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Nailing the Email-DM Combo

Which Timing Strategy is Best?

Generate big response with this dynamic duo
Savvy marketers know that email is a great way to add extra muscle to a direct mail campaign. The key to flexing that muscle: The right timing. So which works best — sending email before, after or on both sides of a direct mail piece? It depends on your audience and what you're trying to accomplish.

3 real-life examples
Check out these real-life examples of how companies are using email and direct mail together to drive double-digit increases in sales and leads.

Generate advance interest
With email such a cheap way to turbocharge a direct mail campaign, it's no surprise that companies are using it to soften up prospects before the offer goes in the mail.

For the biggest impact, companies time delivery of the e-mail and direct mail so they arrive within a day or two of each other. This strategy has worked for Tower Records, which improved sales 76% when it used email to announce the imminent arrival of a special catalog. Customers could purchase by phone through the print catalog or by clicking through the e-mail to a special site developed for the campaign.

Provide an extra lift
Other marketers swear by email's ability to lift results after a direct mail piece has gone out.

These marketers send email to:
  • remind customers who've already gotten a mailing to look at it again, or
  • give customers a second chance to respond.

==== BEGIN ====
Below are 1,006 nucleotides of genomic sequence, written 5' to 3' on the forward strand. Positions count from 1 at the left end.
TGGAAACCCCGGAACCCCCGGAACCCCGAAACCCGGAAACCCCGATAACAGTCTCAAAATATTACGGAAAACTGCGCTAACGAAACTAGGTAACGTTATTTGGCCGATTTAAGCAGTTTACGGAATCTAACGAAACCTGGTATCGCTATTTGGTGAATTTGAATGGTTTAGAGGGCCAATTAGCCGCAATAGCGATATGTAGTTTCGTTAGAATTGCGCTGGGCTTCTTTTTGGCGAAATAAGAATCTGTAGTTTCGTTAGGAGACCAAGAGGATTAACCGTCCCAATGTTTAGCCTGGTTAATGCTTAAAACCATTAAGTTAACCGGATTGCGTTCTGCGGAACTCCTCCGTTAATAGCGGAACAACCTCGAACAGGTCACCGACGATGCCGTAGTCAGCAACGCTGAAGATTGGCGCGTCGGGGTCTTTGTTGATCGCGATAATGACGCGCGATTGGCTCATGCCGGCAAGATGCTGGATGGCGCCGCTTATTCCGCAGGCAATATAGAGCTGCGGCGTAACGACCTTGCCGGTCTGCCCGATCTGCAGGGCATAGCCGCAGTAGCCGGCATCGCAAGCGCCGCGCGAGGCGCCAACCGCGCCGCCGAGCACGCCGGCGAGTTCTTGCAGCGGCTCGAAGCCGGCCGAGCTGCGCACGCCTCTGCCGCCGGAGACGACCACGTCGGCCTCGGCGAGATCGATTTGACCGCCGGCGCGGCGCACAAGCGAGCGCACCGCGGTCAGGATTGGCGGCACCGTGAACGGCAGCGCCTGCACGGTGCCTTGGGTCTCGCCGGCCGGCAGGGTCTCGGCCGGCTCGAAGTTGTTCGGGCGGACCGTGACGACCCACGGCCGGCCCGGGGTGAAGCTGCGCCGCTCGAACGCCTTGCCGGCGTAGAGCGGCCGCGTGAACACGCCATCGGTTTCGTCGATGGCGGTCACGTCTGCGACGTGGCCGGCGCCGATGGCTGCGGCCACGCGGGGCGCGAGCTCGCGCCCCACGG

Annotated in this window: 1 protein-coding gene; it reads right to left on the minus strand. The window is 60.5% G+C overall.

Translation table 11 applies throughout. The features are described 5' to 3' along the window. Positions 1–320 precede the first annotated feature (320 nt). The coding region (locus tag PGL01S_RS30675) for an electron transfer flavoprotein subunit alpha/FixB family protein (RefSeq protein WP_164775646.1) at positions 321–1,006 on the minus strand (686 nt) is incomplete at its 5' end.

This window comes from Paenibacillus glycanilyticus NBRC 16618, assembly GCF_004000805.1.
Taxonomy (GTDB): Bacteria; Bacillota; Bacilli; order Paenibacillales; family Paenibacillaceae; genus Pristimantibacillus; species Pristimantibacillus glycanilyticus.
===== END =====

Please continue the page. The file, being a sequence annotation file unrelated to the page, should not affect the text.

Depending on the customer segment being targeted, the email might highlight a specific product, service or offer. Does the strategy work? You bet. Lillian Vernon uses it regularly to produce a 40% lift in sales. A campaign using the same tactic has also worked for the Milwaukee Ballet. Its integrated campaign beat earlier single-channel efforts by 20%. But that's not all. By slipping a "forward to a friend" link into the follow-up email, the company:
  • generated sales from customers not originally on its list, and
  • added confirmed buyers to its database.
Create a 'sandwich' effect
s For an even bigger impact, you can use email to announce and follow up a direct mail piece, creating a "sandwich" effect.

After one such campaign, a buyer survey showed that 62% of customers who opened the direct mail piece recalled getting the heads-up email.

In addition, 33% of customers who opened the envelope responded to one of the enclosed offers. The company, Cool Savings, achieved this success by:
  • telling prospects when to expect the direct mail piece in the email
  • teasing prospects with hints about the offers in the mailing, and
  • following up with a second chance to respond, in case the mailing slipped past prospects.
Adapted from "Email or Direct Mail? It's No Contest," by Shannon Coulter, DM News, 11/1/04.

Lessons Learned
Companies that combine email and direct mail often:
  • improve response and sales
  • grow their databases by using viral links, and
  • reach more prospects in their preferred channel.
Reprinted with permission from
The Marketing Report
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